aving been involved in ministry for many years, I have lived in various places, from a one-room dwelling in Uganda to a gorgeous home with a beautiful view in Kona, Hawaii. Early in our marriage, my husband Arnold and I realized that “home is wherever we are together.” We have had some interesting places to call home! But I’ve learned to make each home represent our family, and that has helped us settle in more quickly. Each of us determines the atmosphere of our home. To me, a home is a place where God and peace reside. Those who dwell within its walls receive love and acceptance. Home is a place of shelter and retreat—a place where one can be refreshed and built up before going out to minister. Home is a place where friends are welcomed. One of my family’s favorite homes was a small European-style apartment in Switzerland where we lived when our children were young. Our living room was so tiny that when one visiting family sat with us, their boys’ feet touched in the middle of the room when they sat across from each other on chairs. On one occasion, we hosted a banana-split party for twenty-five people. After being served an ice cream treat, each person sat in one room or another in the house. Our two oldest children, seven and eight at the time, hosted guests in their bedroom. The living room and kitchen were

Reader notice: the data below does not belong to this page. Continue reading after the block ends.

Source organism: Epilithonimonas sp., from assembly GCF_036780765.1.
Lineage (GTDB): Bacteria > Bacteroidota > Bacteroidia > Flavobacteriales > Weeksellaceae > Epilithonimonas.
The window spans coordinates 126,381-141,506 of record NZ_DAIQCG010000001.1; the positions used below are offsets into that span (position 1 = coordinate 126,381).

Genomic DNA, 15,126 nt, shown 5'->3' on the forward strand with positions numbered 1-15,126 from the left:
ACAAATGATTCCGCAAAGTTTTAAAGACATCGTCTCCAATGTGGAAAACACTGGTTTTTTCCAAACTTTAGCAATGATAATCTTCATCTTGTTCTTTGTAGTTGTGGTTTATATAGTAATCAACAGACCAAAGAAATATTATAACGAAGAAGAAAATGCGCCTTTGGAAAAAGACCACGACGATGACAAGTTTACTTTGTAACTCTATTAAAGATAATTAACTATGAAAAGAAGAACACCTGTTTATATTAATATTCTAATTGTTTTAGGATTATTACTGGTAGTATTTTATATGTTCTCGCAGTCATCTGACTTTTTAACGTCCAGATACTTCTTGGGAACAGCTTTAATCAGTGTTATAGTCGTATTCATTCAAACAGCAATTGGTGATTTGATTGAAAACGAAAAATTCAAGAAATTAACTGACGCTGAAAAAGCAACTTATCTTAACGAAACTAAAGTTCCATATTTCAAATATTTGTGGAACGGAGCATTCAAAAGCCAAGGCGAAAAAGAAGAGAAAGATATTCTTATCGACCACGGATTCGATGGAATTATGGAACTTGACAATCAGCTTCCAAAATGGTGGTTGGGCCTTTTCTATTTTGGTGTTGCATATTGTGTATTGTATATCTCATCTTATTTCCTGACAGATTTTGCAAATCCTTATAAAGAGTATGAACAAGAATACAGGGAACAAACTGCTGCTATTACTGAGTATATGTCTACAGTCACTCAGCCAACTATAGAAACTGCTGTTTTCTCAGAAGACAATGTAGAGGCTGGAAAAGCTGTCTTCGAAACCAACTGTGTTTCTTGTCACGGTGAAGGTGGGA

packed with bodies, and laughter rang throughout the house. We have great memories of rich fellowship and visits from friends during that six-year season of our lives. I have come to realize that the goal and function of our home is to create a pleasant setting for ministry, family, friends, and new acquaintances. I ask myself, do people feel free to come to our door at any time? Do I make time for them when they visit? Certain elements in our home are a priority: comfortable spots to sit, good lighting, and a warm atmosphere. More importantly, our home provides emotional comfort, safety, and freedom to be one’s self. Still, physical beauty and eye appeal cannot be underestimated. A home should be an oasis filled with beauty—a clean and comfortable place filled with personal touches that reflect everyone who lives there. Children’s artwork and creative projects can add unique touches of color and texture. And a gardener in the family, like my husband, can beautify outdoors. People’s thoughts often turn to those places where they have been brought in from the cold and given a seat by the fire to enjoy the people, the hugs, and the laughter they cherish. As we look into visitors’ eyes and tell them how important they are to us, we are welcoming them into the home of our heart. We should always pay attention to details that make guests feel comfortable—the more relaxing the atmosphere, the easier it is to feel included. After a two-week visit to our home, one of my favorite people wrote, “Thank you for an environment of trust and relaxation.” In another note, a relative said, “I genuinely felt welcomed and cared for—no fake hospitality here!” I am always glad to know that our home represents our hearts. Opening your home in joyful hospitality builds bridges to those who need Jesus. In today’s society, getting people together to fellowship, laugh, and develop friendships is essential. Our amazing God places no value on possessions. He doesn’t pressure us to perform or require us to be sophisticated. Instead, he sees our hearts and understands us. Through his Holy Spirit, he uses us to help heal the broken and hurt spirits of those who need his love. Let your home be a place where this happens. People may forget what you said or what you did, but they will never forget how you made them feel. Hospitality is linked to celebration. Celebrate being together! Share what you have; prepare your home and what you can offer artistically, and God will take care of the rest. His very nature is to give everything he has. God always provides if we invest what we have. Don’t hold out and say you’ll wait until you have more to give. Open your hand and give whatever you can, even a small amount. If our family had waited for a perfect, big home and necessary financial reserves, we would have never experienced the joy of extending hospitality. In Matthew 25:34–40, Jesus explains that when we give food, drink, clothing, and personal care to others, we do it unto him. Our heavenly Father has made a way for us not only to minister to others but to serve him at the same time. Hospitality is to be exercised in our homes as a means of ministry to those in need.